Unlimited Blade Works (UBW) owes its existence to one of the aspects that visual novels can exploit which is the ability for the player to choose which path of many they wish to play out. In adapting the visual novel for animation the TV staff was forced to chose one path and develop their narrative from there (largely, though I have heard they included a few elements from some other paths that don’t change that narrative). UBW picks up the idea of exploring a different path than the original anime series portrayed as it examines one of the other branches that the game writers wrote which allowed for some different character dynamics that the original path didn’t allow for.
The feature opens ten years after a great disaster struck the city, one which is still shrouded in mystery but whose effects will be playing out over the course of the feature as it turns out that events were created in the midst of a fight known as The Holy Grail Wars. In these fights, 7 magi selected by fate each summon a servant from history’s greatest heroes and battle to be the last pair standing and obtain the Grail which will grant them absolute power. The film opens by showing how Shirou Emiya becomes wrapped up in this latest war when his life is saved by a fellow student and war participant Rin Tohsaka before being fully dragged into the war when his servant, Saber, appears before his eyes.
Rin introduces Shirou to a mysterious priest who explains the rules of the war to Shirou and when separating Rin attempts to set a barrier between the two as they are both fighting toward the same goal which is an attitude that Rin’s Servant Archer attempts to reinforce in her. Before the two and their servants can go their separate ways though they are suddenly confronted by another participant in the war who has aligned herself with one of the most physically powerful servants, Berserker, and who is looking to remove some competition. The fight comes to a close when Archer unleashes an incredible attack which causes Berserkers master to call the fight off but which causes Shirou pause as he suspects that Archer was looking to take him out as well as he is nearly caught up in the blast.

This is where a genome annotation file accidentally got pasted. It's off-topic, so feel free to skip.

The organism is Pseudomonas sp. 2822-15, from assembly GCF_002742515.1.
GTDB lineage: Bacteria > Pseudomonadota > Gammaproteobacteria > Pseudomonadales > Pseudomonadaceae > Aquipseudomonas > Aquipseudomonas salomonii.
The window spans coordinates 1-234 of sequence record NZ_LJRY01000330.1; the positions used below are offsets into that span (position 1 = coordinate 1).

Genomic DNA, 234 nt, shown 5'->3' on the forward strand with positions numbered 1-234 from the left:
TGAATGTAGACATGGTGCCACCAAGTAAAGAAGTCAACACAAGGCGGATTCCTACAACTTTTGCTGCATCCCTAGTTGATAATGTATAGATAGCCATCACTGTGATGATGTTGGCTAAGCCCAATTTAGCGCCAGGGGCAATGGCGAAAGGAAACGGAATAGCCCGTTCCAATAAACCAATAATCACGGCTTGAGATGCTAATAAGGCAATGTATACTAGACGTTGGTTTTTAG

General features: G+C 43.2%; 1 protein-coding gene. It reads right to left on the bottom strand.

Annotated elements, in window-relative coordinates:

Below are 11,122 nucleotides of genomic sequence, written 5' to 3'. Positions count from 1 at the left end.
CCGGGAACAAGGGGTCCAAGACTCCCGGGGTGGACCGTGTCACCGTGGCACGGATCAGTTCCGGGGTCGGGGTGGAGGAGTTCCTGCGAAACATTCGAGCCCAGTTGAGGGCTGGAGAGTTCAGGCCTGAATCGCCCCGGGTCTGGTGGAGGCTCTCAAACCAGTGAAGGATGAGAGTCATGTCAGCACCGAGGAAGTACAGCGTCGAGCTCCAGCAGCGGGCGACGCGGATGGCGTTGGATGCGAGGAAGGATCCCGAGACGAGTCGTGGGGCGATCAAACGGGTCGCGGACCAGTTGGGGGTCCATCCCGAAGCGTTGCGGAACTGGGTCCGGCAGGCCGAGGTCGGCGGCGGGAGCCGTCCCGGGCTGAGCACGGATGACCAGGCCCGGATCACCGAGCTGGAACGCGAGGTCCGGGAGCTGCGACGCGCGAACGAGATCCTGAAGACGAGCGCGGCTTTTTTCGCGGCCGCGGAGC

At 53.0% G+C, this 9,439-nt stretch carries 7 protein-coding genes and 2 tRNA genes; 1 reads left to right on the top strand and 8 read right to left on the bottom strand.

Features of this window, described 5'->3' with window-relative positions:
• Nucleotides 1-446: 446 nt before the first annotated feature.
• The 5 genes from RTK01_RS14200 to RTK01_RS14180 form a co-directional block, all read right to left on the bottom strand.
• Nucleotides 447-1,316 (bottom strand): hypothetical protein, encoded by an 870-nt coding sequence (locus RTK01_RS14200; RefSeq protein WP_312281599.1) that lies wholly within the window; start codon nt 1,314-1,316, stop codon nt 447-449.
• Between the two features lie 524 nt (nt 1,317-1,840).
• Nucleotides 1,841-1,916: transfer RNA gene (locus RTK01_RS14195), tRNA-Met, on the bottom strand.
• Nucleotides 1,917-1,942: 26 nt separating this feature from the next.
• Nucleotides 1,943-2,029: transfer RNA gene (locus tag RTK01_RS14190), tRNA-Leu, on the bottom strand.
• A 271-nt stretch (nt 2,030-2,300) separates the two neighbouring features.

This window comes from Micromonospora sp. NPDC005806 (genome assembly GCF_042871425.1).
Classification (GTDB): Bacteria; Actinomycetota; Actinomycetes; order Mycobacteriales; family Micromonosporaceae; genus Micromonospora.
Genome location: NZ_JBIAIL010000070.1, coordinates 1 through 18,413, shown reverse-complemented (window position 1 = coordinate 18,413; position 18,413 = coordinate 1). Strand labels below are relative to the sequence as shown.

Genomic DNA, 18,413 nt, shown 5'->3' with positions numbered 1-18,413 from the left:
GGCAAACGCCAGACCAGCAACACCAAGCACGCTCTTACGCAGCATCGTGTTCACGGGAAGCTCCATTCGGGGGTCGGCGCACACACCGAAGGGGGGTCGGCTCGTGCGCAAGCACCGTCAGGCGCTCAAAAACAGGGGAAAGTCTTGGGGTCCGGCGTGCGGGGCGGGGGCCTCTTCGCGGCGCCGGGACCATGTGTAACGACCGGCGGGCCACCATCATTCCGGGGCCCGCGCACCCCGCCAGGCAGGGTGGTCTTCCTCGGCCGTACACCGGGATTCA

After the fight Rin believes that teaming up with Shirou and Saber would be the most prudent move to fight Berserker though her decision causes some friction to appear between Rin and Archer as he wants nothing to do with Shirou and Saber. As the now allied Magi’s bond grows through so does the danger as they encounter other Magi who are attempting to use their servants to win the war in ways that imperil both the pair and those around them. As alliances are made and pacts are broken, the animosity that Archer has to Shirou grows along with the danger the pair face from other Magi- What is it about Shirou that so enrages Archer that he is willing to forsake his duty as a servant, and will this attitude lead to the death of Shirou and Rin or will it lead to startling revelations as to the pain that Archer bears when the secret of his origins and that of his ultimate attack, Unlimited Blade Works, is revealed? And what impact will these revelations have upon the outcome of this Holy Grail War and the pair of Magi that have come to rely on each other to survive?